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Lifting hopeful voices in a dark place
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In my early days of Sunday school, I remember hearing about Paul and Silas, who were singing and praising the Lord in prison.

Prison was a far-fetched concept. The closest thing we knew to prison was the jail in Mayberry or the one in Dodge City, where Marshal Matt Dillon locked up bad guys.

As I grew older, I had an appreciation for Paul and Silas, who didn’t let prison slow their love for God.

Move forward about 45 years.

On a Sunday morning at First Baptist Church in Gainesville, 25 women wearing choir robes were in the choir loft of the sanctuary. That part is not unusual. What was unusual was the presence of four armed correctional officers who kept a watchful eye on the choir.

These are prisoners. Many of them are serving life sentences for crimes such as murder and kidnapping. They are incarcerated at the Lee Arrendale State Prison in Alto. They call their choir the Voices of Hope.

While the shackles of prison keep them away from society, they have a spiritual freedom that some folks can only hope for. They sing with passion and there is something about them that makes you know it is for real.

A woman who is serving a life sentence for murder sang a song called “Drug Me.” It speaks of a mama who “drug” her child to church and Sunday school: “You don’t have to sniff it through your nose and, you know, you don’t have to shoot it in your veins. And I’m glad that mama and daddy drug me.”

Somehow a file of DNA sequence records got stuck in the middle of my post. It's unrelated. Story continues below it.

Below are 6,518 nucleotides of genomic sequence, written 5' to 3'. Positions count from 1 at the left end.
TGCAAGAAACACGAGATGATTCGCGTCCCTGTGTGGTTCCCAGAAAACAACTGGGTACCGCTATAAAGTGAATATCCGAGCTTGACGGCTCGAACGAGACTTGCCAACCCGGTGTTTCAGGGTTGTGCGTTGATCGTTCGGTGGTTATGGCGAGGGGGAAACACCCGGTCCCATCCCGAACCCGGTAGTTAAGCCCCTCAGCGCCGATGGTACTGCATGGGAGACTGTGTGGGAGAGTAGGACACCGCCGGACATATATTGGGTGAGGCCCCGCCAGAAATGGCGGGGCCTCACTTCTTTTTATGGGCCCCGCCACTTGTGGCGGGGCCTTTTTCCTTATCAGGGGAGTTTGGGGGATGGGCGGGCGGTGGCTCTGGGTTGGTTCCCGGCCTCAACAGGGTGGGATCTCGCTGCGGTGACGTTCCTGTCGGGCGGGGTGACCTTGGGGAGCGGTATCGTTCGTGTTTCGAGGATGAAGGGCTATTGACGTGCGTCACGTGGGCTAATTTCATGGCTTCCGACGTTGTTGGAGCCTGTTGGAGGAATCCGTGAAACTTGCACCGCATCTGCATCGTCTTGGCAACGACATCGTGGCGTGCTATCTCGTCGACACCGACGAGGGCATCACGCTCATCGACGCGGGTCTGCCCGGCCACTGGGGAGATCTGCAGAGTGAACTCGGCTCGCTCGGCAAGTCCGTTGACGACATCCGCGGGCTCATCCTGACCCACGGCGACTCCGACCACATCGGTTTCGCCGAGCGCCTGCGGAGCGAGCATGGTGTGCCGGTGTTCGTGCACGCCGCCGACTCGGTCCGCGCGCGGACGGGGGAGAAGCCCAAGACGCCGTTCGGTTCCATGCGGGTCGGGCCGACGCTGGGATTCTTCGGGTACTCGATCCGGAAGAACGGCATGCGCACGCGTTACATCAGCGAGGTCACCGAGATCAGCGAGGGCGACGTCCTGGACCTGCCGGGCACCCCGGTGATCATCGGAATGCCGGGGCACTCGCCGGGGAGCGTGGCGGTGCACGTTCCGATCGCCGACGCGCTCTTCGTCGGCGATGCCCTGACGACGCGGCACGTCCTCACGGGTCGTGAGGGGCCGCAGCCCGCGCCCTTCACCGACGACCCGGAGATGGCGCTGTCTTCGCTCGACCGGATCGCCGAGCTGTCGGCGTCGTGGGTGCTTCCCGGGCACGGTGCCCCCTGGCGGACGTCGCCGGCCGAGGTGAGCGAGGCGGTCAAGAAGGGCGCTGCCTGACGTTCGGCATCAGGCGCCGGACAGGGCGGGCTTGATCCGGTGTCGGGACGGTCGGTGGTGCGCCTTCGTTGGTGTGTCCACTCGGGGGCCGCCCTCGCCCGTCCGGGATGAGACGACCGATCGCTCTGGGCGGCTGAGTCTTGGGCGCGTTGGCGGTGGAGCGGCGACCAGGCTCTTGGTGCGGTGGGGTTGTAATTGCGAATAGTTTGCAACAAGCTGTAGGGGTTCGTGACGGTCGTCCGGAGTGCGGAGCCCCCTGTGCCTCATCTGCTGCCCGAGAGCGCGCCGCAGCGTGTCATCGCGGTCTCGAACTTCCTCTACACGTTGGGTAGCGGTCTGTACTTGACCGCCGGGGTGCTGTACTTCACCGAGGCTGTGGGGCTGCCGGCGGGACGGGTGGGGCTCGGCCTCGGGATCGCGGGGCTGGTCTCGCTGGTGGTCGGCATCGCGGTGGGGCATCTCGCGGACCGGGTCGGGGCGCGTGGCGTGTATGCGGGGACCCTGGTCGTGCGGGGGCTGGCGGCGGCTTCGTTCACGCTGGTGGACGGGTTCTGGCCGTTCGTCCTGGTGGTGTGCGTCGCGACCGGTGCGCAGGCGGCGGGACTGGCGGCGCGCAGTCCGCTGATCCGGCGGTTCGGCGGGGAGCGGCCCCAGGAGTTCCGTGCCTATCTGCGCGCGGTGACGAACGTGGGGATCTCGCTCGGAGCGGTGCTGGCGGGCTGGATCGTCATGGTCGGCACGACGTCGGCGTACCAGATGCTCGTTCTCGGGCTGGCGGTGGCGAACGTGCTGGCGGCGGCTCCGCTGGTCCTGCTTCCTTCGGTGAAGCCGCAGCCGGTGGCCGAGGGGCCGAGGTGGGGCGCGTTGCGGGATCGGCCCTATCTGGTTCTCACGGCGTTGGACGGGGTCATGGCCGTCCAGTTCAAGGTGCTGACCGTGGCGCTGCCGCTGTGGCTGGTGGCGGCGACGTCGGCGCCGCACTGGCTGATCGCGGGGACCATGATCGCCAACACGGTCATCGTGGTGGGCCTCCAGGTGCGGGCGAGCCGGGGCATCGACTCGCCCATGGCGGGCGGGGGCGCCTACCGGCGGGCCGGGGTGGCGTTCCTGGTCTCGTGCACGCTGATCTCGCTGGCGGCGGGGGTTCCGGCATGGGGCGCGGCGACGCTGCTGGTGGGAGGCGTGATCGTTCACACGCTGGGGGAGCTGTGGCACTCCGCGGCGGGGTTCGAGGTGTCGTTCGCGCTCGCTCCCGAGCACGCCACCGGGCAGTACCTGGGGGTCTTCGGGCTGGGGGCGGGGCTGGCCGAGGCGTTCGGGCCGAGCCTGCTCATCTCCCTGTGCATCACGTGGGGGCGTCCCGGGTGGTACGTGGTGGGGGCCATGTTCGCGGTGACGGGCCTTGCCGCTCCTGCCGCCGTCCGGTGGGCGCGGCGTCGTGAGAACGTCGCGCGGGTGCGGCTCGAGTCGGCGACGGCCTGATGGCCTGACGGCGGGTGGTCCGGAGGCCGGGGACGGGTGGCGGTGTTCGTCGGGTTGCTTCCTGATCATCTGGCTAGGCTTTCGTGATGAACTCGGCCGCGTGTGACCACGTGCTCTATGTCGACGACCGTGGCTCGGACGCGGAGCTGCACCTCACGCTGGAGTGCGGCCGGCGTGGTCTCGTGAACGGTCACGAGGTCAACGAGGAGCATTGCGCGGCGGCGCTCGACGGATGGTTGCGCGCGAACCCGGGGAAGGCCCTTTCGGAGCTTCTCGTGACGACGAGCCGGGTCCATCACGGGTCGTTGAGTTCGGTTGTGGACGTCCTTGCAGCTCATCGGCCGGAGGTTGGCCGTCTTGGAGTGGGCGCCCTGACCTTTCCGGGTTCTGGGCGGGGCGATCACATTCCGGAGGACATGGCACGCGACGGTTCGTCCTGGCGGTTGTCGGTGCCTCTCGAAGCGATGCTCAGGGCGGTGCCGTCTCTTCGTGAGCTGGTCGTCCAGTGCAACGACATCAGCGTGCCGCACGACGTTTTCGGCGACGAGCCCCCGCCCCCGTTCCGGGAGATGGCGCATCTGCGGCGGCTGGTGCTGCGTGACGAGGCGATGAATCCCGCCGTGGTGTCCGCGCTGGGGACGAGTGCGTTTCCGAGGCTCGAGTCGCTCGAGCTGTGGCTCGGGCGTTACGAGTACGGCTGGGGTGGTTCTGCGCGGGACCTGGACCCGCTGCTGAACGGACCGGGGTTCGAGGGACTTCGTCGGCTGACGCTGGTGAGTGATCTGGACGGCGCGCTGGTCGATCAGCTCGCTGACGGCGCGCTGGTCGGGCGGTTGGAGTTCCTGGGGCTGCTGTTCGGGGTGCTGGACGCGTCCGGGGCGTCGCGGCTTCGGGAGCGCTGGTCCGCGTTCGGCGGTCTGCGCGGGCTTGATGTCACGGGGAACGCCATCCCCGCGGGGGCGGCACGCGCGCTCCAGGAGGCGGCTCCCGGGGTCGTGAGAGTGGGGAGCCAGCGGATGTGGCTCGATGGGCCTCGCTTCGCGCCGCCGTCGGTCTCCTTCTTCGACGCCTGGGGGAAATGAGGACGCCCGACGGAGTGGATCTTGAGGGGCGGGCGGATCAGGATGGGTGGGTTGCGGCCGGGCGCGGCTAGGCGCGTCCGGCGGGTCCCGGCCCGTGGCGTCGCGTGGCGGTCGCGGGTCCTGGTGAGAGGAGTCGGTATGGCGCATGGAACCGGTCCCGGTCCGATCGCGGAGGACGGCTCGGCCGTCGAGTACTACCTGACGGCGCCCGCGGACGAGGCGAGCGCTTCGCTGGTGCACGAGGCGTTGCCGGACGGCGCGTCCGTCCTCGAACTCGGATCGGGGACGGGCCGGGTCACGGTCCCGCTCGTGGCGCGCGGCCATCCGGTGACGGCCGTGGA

I don’t know all their stories, but dependency on drugs is one of the major contributing factors to criminal activity. The song was an ironic twist on words.

A woman with an acoustic guitar pushed up the sleeves of her choir robe and played that guitar with gusto. She then sang a song about getting a new name.

It starts out talking about knowing the names of regret and defeat and ushering them away for a new name.

“Hello my name is child of the one true King,” she belts into the microphone while strumming hard on the guitar.

Some of them have been behind bars for more than 15 years for a sentence of life. Parole is a possibility, but not a guarantee.

To take another person’s life is a serious offense and calls for punishment. But these women have truly found joy in their faith and are using music as a means of sharing it.

Underneath the flowing choir robes are prison uniforms. The congregation could only go to the edge of the platform to speak their thank yous. The choir filled a room of more than 1,000 people with smiles and were given several standing ovations.

What’s really interesting is, that for security reasons, they didn’t know where they were going until they arrived. I am told they didn’t know there was a planned trip until they were awakened Sunday morning.

You have to hope their spiritual awakening will represent a change in their lives that will help them if and when they get to walk out the front door of the prison.

The Voices of Hope is spreading its hope to many and I think it’s good therapy for them and those who hear them.

Harris Blackwood is a Gainesville resident whose columns appear on the Sunday Life page and on

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